Robbie Sherman Explains: The attraction of penguins and other animals

Robbie Sherman doodles penguins
Rafe Watts, George Knapper, Ryan Willis and Jonny Purchase in costume for Love Birds

Rafe Watts, George Knapper, Ryan Willis and Jonny Purchase backstage at Love Birds during London previews

The stars of Love Birds are penguins and parrots. And this isn’t the first musical that Robbie Sherman has written featuring animals. What’s with the anthropomorphism? 

Love Birds creator Robbie Sherman (music, lyrics and book) explains:

“Anthropomorphism” is a long word which roughly means “the attribution of human characteristics into animals.” There should be a slightly longer word (with the same root) to describe a writer who employs this sort of attribution into his characters. If there were such a word, that would be used to describe me.

You see, I am an “anthropomorphisistic writer”. (“Anthropomorphisistic” isn’t in the dictionary, but it really should be). Anyhow, it’s me. So let’s leave it that “I like to write animals.”

“Writing Animals” allows you to convey a bevy of, actually heightened human traits. A writer can utilise all sorts of visual and phonic skulduggeries to get across the inner being. This is done in anthropomorphic animation. You can create a fantasy world where animals sing and dance and create larger-than-life characterisations that draw on the associations we have with that kind of animal in the real world.

One animal I’ve always been particularly fond of is the penguin. In fact I’ve got penguins doodled all over my notebooks! It’s the only animal I can draw, truth be known.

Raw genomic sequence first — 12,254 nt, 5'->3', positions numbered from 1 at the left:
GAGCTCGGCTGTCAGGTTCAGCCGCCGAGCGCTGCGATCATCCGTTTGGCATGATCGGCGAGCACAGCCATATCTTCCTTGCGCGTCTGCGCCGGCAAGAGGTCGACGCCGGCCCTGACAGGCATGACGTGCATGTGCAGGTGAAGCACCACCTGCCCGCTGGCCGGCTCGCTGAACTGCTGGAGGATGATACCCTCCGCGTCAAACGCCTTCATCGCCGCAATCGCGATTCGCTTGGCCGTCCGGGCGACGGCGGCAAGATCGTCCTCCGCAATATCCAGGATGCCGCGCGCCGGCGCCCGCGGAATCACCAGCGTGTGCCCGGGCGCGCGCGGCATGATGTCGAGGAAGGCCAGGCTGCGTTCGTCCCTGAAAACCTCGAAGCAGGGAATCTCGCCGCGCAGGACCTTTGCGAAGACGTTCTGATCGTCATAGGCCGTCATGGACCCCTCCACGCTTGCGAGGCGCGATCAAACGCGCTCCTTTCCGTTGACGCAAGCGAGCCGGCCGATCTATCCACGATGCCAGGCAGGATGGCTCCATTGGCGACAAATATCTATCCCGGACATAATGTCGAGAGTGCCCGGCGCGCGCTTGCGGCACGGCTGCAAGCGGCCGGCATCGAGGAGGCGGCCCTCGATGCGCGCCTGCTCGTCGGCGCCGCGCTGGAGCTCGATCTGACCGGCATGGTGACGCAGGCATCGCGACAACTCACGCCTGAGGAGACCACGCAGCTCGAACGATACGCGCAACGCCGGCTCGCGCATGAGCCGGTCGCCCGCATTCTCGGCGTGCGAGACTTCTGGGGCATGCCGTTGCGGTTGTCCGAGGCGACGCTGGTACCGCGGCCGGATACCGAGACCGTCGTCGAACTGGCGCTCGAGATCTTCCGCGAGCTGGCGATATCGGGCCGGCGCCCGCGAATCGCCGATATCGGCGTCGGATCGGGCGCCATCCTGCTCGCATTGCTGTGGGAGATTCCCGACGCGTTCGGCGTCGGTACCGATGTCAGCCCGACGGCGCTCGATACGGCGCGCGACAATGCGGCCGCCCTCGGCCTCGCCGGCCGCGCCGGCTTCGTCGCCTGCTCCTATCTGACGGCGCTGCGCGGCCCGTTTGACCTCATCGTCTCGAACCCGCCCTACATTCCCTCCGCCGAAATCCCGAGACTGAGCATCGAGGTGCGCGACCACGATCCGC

To me, penguins have inherently humorous mannerisms. As animals go, they’re very human-like, very proper. They resemble old school English gentlemen. [An idea which our designer Gabriella Slade and director Stewart Nicholls have run with in Love Birds.] Give a penguin a bowler hat and the picture’s complete.

More recently, I’ve gotten into parrots – but they’re much harder to draw for me. I love their colour, such magnificent, beautiful creatures – and because they can mimic speech, that makes them even more human-like! With their Technicolor feathers, they also seem far less “reserved” than do penguins (who are a bit uptight – everything being “in black and white” with them!). The juxtaposition between black and white and color becomes thematic as it relates to the Love Birds storyline.

“To me, penguins are very human-like, very proper. They resemble old school English gentlemen.”

Bumblescratch in workshop

Bumblescratch in workshop

Before Love Birds, I wrote a musical called Bumblescratch about rats during the Great Plague and Great Fire of London. It was a very dark piece. All the rats died in the fire! Gruesome, right? Rats can be edgy but they’re not a particularly easy sell. First I have to convince you to sit and watch the show.

I very much wanted to write a show using animal characters again, but this time I needed the characters to have a lighter quality. I thought: everyone likes birds, that would be nice and light. And then I remembered the penguin waiters in Mary Poppins.

What if those penguins (or penguins very similar to them) gave up working in the restaurant so that they could start up a barbershop quartet? They could sing that wonderful Nineteen-Teens sort of music and Dixieland. Throw in a little Jelly Roll Morton for kicks. Penguins, parrots oh, and of course one Loch Ness Monster for good measure. What’s not to love?